Arts

Charlie Chaplin on the streets of Kabul? One Afghan takes on the Little Tramp.

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Karim Asir performs for school kids in Kabul, Afghanistan.

Karim Asir performs for school kids in Kabul, Afghanistan.

Credit:

Courtesy of Karim Asir

Karim Asir, also known as "Afghani Charlie Chaplin," is just like you’d picture him: Toothbrush moustache, bowler hat, baggy pants, oversized shoes and the jet-black eyeliner.

For the past five years, Asir has been making appearances on the streets and in various venues across Kabul. His goal is to recreate some of the comedic giant’s Silent Era antics for Afghans and drop in a few sociocultural messages along the way.

Asir’s journey to become a Chaplin impersonator began a couple of years ago when he told his parents he wanted to study theater. They were not thrilled.

He says they preferred he became a politician or a doctor — respectable careers that guarantee a secure income in an unstable country like Afghanistan.

But Asir’s heart was elsewhere.

“I said to my father and to my mother that I can’t be a doctor but I have [the] skill to become an artist.”

Eventually, his parents relented and he studied theater at Kabul University.

Today, Asir says, when his parents find out that his YouTube videos hit more than 1 million views, and that people line up to take selfies with him, they beam with pride.

Spectators gather to take selfies with Karim Asir, also known as 'Afghani Charlie Chaplin'.

Spectators gather to take selfies with Karim Asir, also known as "Afghani Charlie Chaplin."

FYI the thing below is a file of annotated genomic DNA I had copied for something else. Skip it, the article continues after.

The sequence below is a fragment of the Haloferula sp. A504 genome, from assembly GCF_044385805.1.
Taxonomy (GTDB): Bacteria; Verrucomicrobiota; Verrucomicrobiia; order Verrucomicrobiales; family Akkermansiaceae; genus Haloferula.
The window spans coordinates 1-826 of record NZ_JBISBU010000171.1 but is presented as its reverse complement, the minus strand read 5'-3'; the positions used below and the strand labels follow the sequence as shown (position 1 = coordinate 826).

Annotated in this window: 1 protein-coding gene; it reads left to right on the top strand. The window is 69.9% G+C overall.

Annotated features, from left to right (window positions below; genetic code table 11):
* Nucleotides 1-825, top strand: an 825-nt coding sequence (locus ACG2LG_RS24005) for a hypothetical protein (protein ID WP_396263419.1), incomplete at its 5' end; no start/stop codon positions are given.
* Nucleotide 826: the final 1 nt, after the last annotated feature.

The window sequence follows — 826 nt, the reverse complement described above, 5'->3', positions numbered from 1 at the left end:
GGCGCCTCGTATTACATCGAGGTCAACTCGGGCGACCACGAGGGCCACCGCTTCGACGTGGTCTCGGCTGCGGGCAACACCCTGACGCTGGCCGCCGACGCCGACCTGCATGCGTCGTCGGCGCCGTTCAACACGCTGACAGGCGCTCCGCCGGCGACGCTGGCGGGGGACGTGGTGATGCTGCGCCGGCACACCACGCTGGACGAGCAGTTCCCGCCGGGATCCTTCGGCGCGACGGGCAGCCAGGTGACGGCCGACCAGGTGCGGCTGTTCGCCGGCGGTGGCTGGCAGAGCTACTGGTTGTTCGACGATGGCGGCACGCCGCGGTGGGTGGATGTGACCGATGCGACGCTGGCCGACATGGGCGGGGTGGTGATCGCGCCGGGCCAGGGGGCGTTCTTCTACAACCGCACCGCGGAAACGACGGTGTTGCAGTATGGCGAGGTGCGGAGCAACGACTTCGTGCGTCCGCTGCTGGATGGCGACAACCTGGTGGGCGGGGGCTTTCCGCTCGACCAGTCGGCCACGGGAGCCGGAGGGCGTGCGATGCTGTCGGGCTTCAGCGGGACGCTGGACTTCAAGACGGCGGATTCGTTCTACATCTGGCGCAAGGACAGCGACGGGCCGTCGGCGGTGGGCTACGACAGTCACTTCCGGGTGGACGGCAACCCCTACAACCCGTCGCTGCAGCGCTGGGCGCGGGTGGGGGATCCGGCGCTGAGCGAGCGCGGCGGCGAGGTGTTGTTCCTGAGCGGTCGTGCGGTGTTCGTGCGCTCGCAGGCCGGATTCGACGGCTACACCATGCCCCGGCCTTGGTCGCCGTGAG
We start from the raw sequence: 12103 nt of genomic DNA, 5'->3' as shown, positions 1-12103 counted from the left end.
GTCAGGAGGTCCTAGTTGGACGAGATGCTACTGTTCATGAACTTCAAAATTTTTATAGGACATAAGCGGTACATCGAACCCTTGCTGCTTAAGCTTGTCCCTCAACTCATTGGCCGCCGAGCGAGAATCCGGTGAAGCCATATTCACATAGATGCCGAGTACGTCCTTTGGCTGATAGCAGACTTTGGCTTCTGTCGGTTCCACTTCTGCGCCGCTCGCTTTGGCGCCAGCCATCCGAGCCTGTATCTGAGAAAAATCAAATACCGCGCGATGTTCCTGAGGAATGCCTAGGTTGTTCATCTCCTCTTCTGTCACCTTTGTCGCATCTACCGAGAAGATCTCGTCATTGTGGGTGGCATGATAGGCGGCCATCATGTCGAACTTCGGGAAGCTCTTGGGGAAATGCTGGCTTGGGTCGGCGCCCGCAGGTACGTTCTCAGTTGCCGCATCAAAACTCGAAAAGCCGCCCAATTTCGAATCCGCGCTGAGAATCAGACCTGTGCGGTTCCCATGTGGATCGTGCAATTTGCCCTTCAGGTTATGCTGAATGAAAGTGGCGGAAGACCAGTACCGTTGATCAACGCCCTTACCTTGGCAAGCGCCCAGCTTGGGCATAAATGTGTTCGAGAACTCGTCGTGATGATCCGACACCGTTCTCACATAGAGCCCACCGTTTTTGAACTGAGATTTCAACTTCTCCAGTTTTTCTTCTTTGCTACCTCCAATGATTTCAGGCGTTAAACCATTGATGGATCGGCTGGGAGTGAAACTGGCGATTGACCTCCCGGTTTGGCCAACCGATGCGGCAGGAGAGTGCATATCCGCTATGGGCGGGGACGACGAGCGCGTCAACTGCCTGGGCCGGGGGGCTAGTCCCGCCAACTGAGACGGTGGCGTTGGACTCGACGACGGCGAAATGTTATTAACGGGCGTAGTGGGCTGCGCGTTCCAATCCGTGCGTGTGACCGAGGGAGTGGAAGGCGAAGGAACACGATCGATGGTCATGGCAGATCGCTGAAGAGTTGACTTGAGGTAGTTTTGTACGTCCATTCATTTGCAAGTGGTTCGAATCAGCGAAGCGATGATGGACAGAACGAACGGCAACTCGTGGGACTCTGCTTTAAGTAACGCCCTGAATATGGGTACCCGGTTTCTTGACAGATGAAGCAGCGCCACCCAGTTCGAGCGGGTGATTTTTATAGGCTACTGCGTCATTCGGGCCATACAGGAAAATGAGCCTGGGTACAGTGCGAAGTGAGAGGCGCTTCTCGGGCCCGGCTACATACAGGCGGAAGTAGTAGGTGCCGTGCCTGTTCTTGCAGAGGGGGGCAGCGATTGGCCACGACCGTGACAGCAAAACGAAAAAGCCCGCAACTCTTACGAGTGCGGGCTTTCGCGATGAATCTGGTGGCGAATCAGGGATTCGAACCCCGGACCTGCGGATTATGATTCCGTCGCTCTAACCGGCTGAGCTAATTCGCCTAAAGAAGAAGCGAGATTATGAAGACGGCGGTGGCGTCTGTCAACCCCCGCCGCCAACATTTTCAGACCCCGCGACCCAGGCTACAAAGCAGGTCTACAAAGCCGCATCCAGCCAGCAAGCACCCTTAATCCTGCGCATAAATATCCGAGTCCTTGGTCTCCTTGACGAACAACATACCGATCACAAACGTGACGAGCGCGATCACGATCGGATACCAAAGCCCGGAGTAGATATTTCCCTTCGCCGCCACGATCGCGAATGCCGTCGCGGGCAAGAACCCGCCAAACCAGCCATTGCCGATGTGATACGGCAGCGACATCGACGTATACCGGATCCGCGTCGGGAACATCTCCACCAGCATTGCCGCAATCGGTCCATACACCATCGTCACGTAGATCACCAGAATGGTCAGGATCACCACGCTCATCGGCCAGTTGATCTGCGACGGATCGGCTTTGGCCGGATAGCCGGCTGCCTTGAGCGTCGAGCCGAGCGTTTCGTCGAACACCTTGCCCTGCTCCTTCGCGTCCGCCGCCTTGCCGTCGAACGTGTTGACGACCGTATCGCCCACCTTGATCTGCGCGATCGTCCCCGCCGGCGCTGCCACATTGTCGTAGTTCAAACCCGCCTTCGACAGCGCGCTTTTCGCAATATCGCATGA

Credit:

Courtesy of Karim Asir

Asir was born in 1994 to Afghan parents who lived in Iran. They had fled Afghanistan when the Taliban took over.

Back then, Charlie Chaplin was a regular on Iranian TV. Asir doesn’t remember which one of Chaplin’s sketches he saw first, but he says he has always been fascinated with Chaplin and acting in general.

“It was really interesting to me that I saw some people [...] on TV and they’re not themselves. They’re acting.”

When he was 12 years old, his family moved back to Afghanistan. He says that’s when, for the first time, he saw what decades of war had done to his country.

“The buildings were all destroyed and everywhere was destroyed by the Taliban.”

After he graduated from Kabul University, Asir wanted to use what he had learned in school to address some of the social problems in Afghanistan. And why not, he thought, do this through entertainment?

“People want to be entertained. They want to watch funny things. So I think if I show the problems in a funny way they will pay attention,” he says.

The first time Asir played Chaplin on a street in Kabul, he was nervous about how he’d be received. But after a couple of minutes, an audience started to gather. And their reaction, he says, was priceless.

“At first they didn’t know that this is an Afghan,” he recalls. “They said, ‘Oh, my God! Charlie Chaplin is in Afghanistan!’ But someone said, ‘Oh, Charlie Chaplin is dead. Who is this?’ Then someone said, ‘OK, I think this guy is from Afghanistan.’”

Karim Asir greets an audience member.

Karim Asir greets an audience member.

Credit:

Courtesy of Karim Asir.